Today was weird; pouring rain one minute, then hot and sunny the next. I did manage to get a little salad garden planted; just some mesclun and lettuce and some radishes, but at least it's something. I just don't have time to do much more, and since I'm not sure when the new workshop is going to be started, I don't want a full garden in a spot I'm going to have to move when building starts. It felt really nice to be out there digging in the dirt, I have to say. Hopefully, things will grow and there will be salad.
midnightsjane: (Default)
Buddy has learned to drink out of the water barrel! What a smart wee lad. He went out into his paddock this morning and walked right over to the water and had a big drink. We've put a water bucket in his stall now that he's got the idea, so he won't be thirsty in between feeds. That will help a lot at night; we're trying to stretch his night time feeding a bit. He's learning how to eat hay, too...and now has 4 teeth! Go, Buddy. We're so proud of him.

Tomorrow would have been his mother's birthday. Phaedra would have been 15. We still miss her every single day. I'm going to take one of my roses out this week to plant on her grave.

It was another lovely day, feels like summer at long last. We're starting to leave some of the horses out in their paddocks at night now, and tomorrow Midnight and Kyra will go in the field for a couple of hours. Can't leave them out too long, because the grass is so lush. They could get belly ache if they eat too much.

Busy day, but we got lots accomplished. That's always a good feeling. After all the hard work, Sue cooked a great dinner of steak, rice and veggies. It was delicious, the steak was so tender I almost didn't need a knife to cut it. Yum. Best part was the not having to cook when I got home.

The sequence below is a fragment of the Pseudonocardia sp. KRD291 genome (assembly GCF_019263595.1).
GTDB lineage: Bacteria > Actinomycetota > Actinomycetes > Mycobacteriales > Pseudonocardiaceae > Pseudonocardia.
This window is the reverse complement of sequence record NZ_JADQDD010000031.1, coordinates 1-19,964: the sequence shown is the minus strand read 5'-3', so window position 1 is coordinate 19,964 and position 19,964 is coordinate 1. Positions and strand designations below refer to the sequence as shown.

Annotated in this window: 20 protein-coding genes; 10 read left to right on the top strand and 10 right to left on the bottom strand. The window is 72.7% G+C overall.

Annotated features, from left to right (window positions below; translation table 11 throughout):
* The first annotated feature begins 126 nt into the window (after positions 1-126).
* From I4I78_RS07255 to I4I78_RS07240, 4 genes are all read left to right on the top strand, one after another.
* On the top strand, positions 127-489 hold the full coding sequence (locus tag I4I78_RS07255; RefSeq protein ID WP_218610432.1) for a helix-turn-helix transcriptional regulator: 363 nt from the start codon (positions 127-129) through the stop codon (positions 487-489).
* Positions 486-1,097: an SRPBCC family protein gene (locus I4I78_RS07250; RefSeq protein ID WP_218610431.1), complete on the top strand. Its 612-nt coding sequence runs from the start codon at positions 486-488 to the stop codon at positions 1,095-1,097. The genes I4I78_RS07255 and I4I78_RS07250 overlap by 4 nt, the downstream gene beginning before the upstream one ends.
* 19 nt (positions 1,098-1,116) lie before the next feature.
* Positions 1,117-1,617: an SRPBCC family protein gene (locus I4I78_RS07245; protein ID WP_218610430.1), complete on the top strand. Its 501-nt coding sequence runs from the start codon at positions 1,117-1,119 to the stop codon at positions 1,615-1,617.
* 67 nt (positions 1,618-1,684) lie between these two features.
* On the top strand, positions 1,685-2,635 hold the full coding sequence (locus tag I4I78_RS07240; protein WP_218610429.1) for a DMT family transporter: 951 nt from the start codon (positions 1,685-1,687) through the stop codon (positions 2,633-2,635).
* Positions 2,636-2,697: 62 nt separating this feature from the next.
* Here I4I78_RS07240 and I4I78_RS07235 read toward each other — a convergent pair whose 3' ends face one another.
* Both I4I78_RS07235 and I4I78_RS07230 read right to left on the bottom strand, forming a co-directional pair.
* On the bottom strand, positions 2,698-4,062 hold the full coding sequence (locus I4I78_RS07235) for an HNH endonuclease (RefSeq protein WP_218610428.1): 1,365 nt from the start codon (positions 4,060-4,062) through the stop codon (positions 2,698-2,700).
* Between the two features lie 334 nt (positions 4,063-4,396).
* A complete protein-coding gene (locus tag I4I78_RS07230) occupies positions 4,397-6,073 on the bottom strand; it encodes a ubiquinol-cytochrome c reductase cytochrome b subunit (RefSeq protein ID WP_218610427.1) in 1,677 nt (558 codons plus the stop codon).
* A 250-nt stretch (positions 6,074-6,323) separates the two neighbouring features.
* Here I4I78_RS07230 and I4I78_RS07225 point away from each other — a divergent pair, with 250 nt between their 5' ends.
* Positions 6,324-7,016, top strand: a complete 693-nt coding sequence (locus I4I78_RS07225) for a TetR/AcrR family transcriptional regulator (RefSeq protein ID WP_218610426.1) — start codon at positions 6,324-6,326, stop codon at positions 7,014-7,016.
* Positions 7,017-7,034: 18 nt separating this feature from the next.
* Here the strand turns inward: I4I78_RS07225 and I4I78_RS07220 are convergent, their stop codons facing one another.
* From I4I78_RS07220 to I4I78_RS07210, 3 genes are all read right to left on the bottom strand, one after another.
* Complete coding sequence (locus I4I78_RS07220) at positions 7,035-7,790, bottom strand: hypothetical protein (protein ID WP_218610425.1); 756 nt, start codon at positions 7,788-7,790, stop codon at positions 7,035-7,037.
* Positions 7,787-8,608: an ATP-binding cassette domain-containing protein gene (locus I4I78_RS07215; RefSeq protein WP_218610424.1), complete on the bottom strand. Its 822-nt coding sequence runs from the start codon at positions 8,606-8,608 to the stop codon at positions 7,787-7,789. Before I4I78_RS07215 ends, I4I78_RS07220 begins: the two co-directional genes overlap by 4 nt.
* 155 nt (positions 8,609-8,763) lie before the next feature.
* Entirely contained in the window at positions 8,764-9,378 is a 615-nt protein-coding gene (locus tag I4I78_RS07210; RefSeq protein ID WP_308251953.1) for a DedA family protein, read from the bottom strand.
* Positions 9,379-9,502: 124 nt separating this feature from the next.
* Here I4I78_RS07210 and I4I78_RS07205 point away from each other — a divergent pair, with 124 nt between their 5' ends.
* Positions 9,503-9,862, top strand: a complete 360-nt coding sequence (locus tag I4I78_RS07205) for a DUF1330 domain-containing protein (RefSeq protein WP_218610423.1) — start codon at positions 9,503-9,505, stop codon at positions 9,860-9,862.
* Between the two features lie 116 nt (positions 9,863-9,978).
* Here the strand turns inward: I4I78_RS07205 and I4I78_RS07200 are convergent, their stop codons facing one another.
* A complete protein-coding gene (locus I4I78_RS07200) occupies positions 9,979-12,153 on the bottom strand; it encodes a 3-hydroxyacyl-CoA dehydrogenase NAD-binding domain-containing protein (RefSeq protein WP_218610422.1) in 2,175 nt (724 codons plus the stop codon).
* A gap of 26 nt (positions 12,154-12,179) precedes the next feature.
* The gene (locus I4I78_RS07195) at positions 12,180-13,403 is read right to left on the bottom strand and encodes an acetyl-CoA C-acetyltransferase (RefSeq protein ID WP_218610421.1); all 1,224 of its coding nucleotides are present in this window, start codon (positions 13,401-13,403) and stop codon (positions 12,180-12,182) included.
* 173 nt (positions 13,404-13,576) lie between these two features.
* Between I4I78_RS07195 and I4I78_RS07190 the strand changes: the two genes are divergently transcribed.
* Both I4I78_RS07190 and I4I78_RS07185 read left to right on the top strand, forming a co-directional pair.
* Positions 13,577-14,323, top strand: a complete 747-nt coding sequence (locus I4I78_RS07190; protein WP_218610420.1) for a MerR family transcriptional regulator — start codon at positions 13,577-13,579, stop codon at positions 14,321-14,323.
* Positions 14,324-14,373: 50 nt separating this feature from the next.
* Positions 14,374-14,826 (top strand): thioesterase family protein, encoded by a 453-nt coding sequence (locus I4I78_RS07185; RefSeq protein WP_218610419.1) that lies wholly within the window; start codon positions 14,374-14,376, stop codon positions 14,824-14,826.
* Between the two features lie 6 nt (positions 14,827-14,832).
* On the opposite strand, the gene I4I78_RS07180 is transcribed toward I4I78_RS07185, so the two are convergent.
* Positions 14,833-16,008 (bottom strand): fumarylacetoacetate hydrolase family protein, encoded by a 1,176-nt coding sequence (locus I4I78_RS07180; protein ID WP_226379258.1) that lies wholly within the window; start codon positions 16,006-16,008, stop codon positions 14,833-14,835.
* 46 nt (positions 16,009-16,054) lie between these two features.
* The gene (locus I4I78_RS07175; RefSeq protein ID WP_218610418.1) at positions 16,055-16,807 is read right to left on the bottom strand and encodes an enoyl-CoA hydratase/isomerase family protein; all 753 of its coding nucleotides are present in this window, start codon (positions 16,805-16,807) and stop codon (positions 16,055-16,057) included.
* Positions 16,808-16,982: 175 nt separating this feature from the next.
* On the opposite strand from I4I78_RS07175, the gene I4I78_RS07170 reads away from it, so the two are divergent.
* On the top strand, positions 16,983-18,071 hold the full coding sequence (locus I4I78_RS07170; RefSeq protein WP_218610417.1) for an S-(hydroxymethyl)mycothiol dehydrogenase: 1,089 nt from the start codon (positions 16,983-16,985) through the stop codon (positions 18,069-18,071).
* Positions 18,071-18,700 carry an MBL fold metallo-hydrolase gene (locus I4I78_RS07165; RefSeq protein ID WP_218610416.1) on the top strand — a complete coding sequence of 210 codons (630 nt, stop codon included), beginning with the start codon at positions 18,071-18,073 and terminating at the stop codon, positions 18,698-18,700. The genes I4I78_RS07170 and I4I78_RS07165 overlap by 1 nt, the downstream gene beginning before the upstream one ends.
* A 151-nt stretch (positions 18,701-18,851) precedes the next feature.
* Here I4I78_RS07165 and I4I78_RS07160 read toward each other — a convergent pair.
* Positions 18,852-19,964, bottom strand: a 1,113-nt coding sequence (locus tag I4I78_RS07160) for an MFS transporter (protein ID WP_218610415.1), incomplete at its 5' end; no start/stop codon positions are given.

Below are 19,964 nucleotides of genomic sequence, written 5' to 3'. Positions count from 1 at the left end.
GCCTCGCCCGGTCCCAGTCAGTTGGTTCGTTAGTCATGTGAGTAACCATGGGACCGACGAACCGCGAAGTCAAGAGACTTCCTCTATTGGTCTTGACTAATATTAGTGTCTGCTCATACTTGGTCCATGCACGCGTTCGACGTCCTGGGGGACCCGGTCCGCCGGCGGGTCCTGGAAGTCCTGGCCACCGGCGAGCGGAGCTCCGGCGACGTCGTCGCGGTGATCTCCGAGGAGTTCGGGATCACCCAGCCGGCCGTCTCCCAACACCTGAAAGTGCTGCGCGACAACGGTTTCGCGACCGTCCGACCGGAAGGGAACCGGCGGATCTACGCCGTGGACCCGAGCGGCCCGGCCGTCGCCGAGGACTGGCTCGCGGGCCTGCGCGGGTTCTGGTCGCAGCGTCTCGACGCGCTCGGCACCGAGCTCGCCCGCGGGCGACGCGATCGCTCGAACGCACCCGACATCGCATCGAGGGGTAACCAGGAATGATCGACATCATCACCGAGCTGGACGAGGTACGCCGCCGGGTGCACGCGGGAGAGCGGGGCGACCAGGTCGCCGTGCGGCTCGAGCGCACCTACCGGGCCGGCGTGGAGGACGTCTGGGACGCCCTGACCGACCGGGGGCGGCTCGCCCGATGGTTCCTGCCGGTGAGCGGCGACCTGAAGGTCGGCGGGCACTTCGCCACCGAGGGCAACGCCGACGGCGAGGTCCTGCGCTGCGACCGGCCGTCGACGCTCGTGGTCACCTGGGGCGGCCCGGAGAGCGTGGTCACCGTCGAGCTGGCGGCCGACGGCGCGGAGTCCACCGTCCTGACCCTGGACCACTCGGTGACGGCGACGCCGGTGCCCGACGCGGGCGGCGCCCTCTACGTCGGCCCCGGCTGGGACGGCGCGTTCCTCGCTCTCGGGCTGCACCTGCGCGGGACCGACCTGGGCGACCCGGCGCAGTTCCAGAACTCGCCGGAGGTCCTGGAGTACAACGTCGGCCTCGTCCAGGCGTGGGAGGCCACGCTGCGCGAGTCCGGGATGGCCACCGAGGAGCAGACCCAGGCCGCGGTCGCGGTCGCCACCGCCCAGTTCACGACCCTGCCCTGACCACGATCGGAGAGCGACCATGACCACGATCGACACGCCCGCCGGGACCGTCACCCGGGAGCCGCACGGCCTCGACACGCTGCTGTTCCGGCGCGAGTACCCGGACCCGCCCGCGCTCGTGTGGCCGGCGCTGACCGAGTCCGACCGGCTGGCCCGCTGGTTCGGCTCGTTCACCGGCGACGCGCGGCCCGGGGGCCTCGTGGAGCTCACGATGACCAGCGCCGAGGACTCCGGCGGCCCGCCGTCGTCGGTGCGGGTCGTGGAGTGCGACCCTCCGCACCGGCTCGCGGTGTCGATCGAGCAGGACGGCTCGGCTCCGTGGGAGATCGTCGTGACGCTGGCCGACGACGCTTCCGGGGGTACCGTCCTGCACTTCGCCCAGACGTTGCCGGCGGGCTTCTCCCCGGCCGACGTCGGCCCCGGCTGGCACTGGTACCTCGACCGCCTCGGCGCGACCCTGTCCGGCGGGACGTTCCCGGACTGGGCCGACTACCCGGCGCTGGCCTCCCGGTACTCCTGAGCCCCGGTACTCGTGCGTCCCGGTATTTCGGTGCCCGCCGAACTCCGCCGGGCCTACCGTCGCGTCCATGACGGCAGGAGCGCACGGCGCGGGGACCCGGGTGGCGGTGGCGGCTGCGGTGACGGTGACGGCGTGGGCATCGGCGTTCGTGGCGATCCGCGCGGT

I am making oatmeal bread though; non yeasted, quick bread that's really tasty. I didn't have any bread left, so I decided it was time to get busy and bake.

Have to go to work in ICU tomorrow, so I have lunch to make. Best get on that before it gets any later.

Oh, and I discovered that Kelly, the young woman who works for us on the farm, is an avid reader of fantasy and science fiction. I am going to introduce her to Harry Dresden.
Mood: accomplished
midnightsjane: (Comic horse)
I think we've skipped right past spring to summer. It was gorgeous today, hot and sunny. What a lift after all that miserable rainy weather in May!
I'm going to have to dig out my shorts.

Had a nice day out at the farm; got there around 11 a.m. to help with the stalls (Kelly only works a half day on Saturdays). Jack and Sue had already left with Kismet for the Clinic; she got into the trailer without even hesitating. She's been to the Clinic several times for breeding, so she's quite comfortable with trailering. Good thing, because we don't want her stressed. She's all settled in, and now we're just waiting for her to have the baby; and what a relief not to have to sit up for nights on end doing foal watch! Jack and Sue got back, and our trainer arrived to load Goldie onto the trailer to take her over to the stable Mihai works out of. Summer camp for 4 year old horses, LOL. She was pretty good loading, considering it's only the second time she's ever been in a trailer. Sue said Goldie walked right out of the trailer at the stable like she owned the place, and everyone was looking at her. She really is a beautiful horse, and Jack is so proud of her! It's very cute..he's a proud poppa.